Peter Sagan came up a few meters shy on stage 6 of the 2021 Tour de France. Photo: Tim de Waele/Getty Images

To be brutally honest, when you look at the current sprinter field at the Tour, it’s not very deep.

If Caleb Ewan had not crashed out in stage 3, Cavendish probably wouldn’t be two wins closer to the Merckx mark. And there’s a laundry list of sprinters who did not start the Tour, and a growing list of those who are gone.

Mathieu van der Poel, Arnaud Démare, Bryan Coquard, and Tim Merlier all left the Tour over the weekend, all good news for Cavendish.

Of course, Cavendish only has to beat whoever is in the race.

And the ones who are here are sprinting with lead boots, so Cavendish will be in with a shot in every stage that finishes with a sprint (assuming he makes it to the line).

Rivals will be trying to drop him not only in the mountains, but also in these upcoming transition stages. Some of the profiles are quite lumpy in the end, and if the speed ramps, riders like Colbrelli and Sagan can still be there if Cavendish isn’t.

The verdict? With the Quick-Step’s red carpet treatment, and with Cav’s confidence flush right now, two more wins (or three) is certainly possible.

Making the time limit

Cavendish celebrates with his teammates after making the time limit Sunday. Photo: Tim de Waele/Getty Images

So what could stop him? The time cut.

Cavendish gutted it out in the French Alps and made the time-cut each stage. On Sunday, Cavendish was ecstatic to arrive safely to the line and hugged his teammates as if he had just won a stage.

Now he has to face two climbs up the “Géant of Provence” and three very hard days in the Pyrénées. Will he make it? This could be Cavendish’s Achilles heel.

The last time Cavendish raced the Tour in 2018, he was time-cut in stage 11 in the Alps. Since then, he has not raced up and over any major mountain climbs during a grand tour until this weekend.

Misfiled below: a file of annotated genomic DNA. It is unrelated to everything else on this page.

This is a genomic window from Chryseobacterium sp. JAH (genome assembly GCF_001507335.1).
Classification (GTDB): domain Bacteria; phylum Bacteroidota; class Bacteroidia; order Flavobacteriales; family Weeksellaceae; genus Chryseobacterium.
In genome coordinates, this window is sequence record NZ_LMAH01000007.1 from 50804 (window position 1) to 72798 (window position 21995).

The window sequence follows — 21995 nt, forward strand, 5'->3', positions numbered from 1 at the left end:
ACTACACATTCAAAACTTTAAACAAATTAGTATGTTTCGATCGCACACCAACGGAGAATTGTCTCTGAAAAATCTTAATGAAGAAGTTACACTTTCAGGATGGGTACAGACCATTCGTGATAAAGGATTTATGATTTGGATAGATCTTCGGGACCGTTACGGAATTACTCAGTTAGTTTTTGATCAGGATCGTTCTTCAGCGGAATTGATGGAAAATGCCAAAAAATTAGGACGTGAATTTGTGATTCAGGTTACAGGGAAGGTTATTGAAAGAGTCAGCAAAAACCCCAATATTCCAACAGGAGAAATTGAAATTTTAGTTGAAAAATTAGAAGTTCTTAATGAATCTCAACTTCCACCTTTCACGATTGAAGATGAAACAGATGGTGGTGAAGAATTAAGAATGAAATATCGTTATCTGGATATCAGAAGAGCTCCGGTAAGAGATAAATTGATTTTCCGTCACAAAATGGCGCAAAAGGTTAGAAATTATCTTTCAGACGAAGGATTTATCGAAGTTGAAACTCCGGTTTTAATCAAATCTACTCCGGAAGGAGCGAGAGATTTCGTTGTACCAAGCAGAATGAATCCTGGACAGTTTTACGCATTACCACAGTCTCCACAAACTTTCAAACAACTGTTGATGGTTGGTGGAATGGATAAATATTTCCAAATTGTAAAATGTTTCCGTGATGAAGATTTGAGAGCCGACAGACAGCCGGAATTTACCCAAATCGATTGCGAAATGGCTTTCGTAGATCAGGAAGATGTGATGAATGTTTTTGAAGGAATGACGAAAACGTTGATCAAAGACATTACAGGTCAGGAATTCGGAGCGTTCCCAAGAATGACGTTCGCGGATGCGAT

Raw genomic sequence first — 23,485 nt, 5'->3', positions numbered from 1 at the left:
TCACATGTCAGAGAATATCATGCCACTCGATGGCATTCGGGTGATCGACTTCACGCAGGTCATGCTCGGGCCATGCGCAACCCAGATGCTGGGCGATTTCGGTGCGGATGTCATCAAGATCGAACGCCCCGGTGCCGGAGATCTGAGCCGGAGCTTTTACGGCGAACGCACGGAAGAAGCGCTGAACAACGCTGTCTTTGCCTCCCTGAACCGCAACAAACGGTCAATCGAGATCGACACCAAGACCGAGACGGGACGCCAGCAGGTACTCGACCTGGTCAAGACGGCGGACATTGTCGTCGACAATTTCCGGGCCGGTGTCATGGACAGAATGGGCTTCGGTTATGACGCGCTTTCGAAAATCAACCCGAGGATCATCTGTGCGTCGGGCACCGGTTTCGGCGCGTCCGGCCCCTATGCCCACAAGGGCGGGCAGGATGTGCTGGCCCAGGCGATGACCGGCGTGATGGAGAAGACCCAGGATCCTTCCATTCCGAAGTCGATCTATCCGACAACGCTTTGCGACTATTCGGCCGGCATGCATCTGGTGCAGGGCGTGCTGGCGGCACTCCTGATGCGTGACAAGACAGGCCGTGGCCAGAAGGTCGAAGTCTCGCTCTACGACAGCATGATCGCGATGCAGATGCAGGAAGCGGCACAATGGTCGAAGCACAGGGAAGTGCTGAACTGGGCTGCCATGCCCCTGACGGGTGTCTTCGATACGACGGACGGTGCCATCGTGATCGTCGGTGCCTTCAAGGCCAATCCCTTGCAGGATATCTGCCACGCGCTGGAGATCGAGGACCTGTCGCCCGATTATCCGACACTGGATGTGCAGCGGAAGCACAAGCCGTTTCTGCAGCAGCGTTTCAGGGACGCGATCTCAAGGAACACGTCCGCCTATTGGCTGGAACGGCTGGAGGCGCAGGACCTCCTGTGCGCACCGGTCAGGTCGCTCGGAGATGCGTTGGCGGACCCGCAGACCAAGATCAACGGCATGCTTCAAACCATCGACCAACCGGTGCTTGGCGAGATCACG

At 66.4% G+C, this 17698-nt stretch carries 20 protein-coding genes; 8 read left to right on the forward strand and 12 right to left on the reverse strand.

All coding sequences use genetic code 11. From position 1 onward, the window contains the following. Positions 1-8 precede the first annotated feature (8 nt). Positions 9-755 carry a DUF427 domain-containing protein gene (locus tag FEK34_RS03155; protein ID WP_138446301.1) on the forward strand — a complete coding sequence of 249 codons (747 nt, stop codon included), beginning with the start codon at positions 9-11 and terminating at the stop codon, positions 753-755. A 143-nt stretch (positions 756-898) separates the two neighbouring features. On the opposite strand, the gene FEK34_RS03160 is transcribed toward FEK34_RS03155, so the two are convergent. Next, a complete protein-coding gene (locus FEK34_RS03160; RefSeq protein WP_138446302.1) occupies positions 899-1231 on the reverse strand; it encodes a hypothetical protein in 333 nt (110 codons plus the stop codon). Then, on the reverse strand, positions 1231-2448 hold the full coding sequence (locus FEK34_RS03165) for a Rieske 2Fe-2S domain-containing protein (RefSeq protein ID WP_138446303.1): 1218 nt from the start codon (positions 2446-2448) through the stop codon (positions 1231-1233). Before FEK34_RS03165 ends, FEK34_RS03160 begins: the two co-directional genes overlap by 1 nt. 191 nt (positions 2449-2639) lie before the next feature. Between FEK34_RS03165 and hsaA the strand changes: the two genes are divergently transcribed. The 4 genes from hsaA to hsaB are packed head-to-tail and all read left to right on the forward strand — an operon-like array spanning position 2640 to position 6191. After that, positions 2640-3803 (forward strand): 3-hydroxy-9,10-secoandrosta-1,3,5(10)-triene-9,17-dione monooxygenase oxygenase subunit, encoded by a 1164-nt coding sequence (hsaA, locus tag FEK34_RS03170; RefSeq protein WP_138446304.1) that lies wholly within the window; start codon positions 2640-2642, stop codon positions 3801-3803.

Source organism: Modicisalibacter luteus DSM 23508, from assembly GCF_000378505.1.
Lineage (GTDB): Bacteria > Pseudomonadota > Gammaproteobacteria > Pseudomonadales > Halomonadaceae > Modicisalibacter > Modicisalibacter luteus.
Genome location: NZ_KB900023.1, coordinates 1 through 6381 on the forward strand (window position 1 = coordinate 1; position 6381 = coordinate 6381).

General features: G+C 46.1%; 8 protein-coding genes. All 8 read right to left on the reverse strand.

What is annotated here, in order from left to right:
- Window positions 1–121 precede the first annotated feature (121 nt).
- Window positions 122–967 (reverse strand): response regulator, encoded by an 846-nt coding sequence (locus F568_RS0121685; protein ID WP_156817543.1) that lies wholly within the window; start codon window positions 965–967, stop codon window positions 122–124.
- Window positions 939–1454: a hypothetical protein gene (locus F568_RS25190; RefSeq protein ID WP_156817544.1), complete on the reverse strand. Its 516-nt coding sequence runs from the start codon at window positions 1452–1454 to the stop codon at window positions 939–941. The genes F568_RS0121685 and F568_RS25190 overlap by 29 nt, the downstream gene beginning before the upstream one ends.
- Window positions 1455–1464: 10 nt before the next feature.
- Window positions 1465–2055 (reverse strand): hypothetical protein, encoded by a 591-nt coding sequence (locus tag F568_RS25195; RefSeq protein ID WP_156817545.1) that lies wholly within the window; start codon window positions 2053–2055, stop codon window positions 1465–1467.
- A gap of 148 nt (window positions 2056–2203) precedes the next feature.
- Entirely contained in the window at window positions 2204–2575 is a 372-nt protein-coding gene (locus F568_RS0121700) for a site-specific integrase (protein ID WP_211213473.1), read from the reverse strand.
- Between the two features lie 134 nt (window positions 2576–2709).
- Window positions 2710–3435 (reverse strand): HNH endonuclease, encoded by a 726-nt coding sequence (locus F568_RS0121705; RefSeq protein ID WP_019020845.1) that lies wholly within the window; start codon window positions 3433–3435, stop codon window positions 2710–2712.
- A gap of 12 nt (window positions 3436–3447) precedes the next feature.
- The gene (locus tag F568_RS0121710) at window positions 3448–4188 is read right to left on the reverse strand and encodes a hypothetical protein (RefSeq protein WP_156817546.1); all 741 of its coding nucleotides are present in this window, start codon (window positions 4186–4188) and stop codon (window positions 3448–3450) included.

He saw some steep climbs in the 2019 Amgen Tour of California, and last year at the Vuelta a Burgos, but he’s not raced any sustained, high-altitude climb in the Alps or Pyrénées in a grand tour since the 2016 Tour de France.

His longest stage race since 2018 was the eight-day Tour of Turkey in May, when he won half the stages.

Also read: Cavendish: ‘I’ve given my life to the Tour’

The big question is whether he will have the legs to go the distance. Insiders said Cavendish is thinner than he’s been in years and healthy again, but that he did not do any special preparation for the Tour because he never expected to race.

Also read: Cavendish doesn’t want to jinx Merckx record

In his favor, Cavendish has the experience to know how to work the “gruppetto.” And the two rest days will give his body a chance to recovery and reload for some more big efforts in the mountains. He can clearly count on his Quick-Stop teammates to help pace him through the climbs.

So could Cavendish equal and better Merckx’s record in this Tour?

It’s suddenly looking a lot better than it was 72 hours ago.

To possibly win two more stages, Cavendish only needs to survive Mont Ventoux and hope that the other stages before the Pyrénées end in sprints. To have a chance to equal and better Merckx without tackling the Pyrénées, stages 10, 12 and 13 would all need to end in mass gallops, and he would have to win all three.

Let’s assume Cavendish survives both the Ventoux and the Pyrénées, and the odds get even better. Stages 19 and 21 could see an additional two more chances.

It could happen, and the odds are slightly in Cavendish’s favor.

Cavendish won six stages in the 2009 Tour and four in the 2016 Tour, so knocking off two or three more just might happen.

With the GC all but locked, the Cavendish story could become the most engaging and suspenseful narrative for the remainder of the 2021 Tour.

An American in France

What’s it like to be an American cyclist living in France? Watch to get professional road cyclist Joe Dombrowski’s view.